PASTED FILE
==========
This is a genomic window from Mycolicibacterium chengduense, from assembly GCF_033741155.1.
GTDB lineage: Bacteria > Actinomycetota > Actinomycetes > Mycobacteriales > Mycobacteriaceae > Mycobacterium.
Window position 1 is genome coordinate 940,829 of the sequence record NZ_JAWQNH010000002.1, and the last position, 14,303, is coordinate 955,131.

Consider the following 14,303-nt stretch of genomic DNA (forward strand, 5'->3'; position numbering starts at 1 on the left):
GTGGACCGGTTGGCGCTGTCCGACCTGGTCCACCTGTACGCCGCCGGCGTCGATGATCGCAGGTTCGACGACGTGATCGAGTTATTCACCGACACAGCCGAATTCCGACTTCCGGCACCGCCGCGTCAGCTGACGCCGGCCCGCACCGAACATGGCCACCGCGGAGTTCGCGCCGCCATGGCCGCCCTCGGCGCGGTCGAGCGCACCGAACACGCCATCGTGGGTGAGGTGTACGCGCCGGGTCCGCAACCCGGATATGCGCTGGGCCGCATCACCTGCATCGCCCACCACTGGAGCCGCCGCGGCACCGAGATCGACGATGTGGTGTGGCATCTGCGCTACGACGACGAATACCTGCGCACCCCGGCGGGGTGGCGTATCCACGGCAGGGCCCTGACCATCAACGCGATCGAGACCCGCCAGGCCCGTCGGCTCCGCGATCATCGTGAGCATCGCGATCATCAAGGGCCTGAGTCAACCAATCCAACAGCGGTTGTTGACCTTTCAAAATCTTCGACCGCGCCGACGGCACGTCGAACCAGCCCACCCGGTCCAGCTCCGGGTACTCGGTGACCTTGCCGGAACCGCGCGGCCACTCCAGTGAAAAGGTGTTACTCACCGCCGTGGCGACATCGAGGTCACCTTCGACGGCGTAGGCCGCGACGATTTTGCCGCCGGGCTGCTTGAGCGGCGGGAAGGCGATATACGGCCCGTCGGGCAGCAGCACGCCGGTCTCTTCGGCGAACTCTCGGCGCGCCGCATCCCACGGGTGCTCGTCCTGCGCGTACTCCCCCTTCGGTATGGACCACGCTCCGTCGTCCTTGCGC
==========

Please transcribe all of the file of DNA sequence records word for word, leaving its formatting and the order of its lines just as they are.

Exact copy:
This is a genomic window from Mycolicibacterium chengduense, from assembly GCF_033741155.1.
GTDB lineage: Bacteria > Actinomycetota > Actinomycetes > Mycobacteriales > Mycobacteriaceae > Mycobacterium.
Window position 1 is genome coordinate 940,829 of the sequence record NZ_JAWQNH010000002.1, and the last position, 14,303, is coordinate 955,131.

Consider the following 14,303-nt stretch of genomic DNA (forward strand, 5'->3'; position numbering starts at 1 on the left):
GTGGACCGGTTGGCGCTGTCCGACCTGGTCCACCTGTACGCCGCCGGCGTCGATGATCGCAGGTTCGACGACGTGATCGAGTTATTCACCGACACAGCCGAATTCCGACTTCCGGCACCGCCGCGTCAGCTGACGCCGGCCCGCACCGAACATGGCCACCGCGGAGTTCGCGCCGCCATGGCCGCCCTCGGCGCGGTCGAGCGCACCGAACACGCCATCGTGGGTGAGGTGTACGCGCCGGGTCCGCAACCCGGATATGCGCTGGGCCGCATCACCTGCATCGCCCACCACTGGAGCCGCCGCGGCACCGAGATCGACGATGTGGTGTGGCATCTGCGCTACGACGACGAATACCTGCGCACCCCGGCGGGGTGGCGTATCCACGGCAGGGCCCTGACCATCAACGCGATCGAGACCCGCCAGGCCCGTCGGCTCCGCGATCATCGTGAGCATCGCGATCATCAAGGGCCTGAGTCAACCAATCCAACAGCGGTTGTTGACCTTTCAAAATCTTCGACCGCGCCGACGGCACGTCGAACCAGCCCACCCGGTCCAGCTCCGGGTACTCGGTGACCTTGCCGGAACCGCGCGGCCACTCCAGTGAAAAGGTGTTACTCACCGCCGTGGCGACATCGAGGTCACCTTCGACGGCGTAGGCCGCGACGATTTTGCCGCCGGGCTGCTTGAGCGGCGGGAAGGCGATATACGGCCCGTCGGGCAGCAGCACGCCGGTCTCTTCGGCGAACTCTCGGCGCGCCGCATCCCACGGGTGCTCGTCCTGCGCGTACTCCCCCTTCGGTATGGACCACGCTCCGTCGTCCTTGCGC